Given the company's strong strategic position, technology, growth, and profitability, I think this could be the first of these companies to reach $1 trillion in value. 

Disney

The last five years haven't been quite as smooth sailing at Disney. The company has seen cable connections decline, streaming has been an enormous investment, and the pandemic had a huge effect on both theaters and theme parks. But Disney is positioned for a decade of growth. 

Chart showing Disney's market cap falling, revenue rising slightly, and net income dropping slightly since 2020.

DIS Market Cap data by YCharts

Disney now technically has more subscribers than Netflix (NASDAQ: NFLX) when you add together Disney+, ESPN+, and Hulu. So, it's a leader in next-generation media distribution.

Investors haven't liked the money being spent on streaming, but the payoff may be getting better very soon. Disney announced an advertising tier, but instead of offering a lower-cost version of Disney+ with ads, it is keeping the same $8 per month price but adding advertising, increasing the price to $11 per month if you want no ads.

Disney's ability to create compelling content and then monetize it through what I call a waterfall of businesses -- from the theater to streaming to merchandise to theme parks -- is unmatched in media. The company needs to do well to reach a $1 trillion valuation by 2030, but I think it can get there.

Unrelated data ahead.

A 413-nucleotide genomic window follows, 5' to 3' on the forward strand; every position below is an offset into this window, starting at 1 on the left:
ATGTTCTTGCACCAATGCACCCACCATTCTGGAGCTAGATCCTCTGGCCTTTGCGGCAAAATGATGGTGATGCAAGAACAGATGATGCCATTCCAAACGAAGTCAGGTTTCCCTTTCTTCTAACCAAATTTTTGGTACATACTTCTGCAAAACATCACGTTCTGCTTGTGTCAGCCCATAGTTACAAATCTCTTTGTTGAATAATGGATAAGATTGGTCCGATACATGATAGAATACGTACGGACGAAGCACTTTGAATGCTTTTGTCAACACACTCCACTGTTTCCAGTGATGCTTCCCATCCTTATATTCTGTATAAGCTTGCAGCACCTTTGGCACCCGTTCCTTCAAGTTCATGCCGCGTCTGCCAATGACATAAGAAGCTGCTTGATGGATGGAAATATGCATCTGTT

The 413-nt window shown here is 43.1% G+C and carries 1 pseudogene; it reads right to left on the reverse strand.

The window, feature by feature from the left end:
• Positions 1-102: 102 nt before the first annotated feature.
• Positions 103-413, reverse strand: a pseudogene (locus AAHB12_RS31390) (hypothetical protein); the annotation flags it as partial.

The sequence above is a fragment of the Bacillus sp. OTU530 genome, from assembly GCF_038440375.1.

Adobe

Adobe has long made valuable software for designers, but it's now poised to become the operating system of the design and programming community if it can complete the acquisition of Figma. 

You can see below that Adobe's business of licensing software to creators has been a growth machine over the last decade. But it's creating tools that people use to create assets, not a platform they're using to collaborate on. That's why the acquisition of Figma is a big deal. 

Chart showing Adobe's revenue rising steeply, its net income rising, and its PE ratio falling since 2014.

ADBE Revenue (TTM) data by YCharts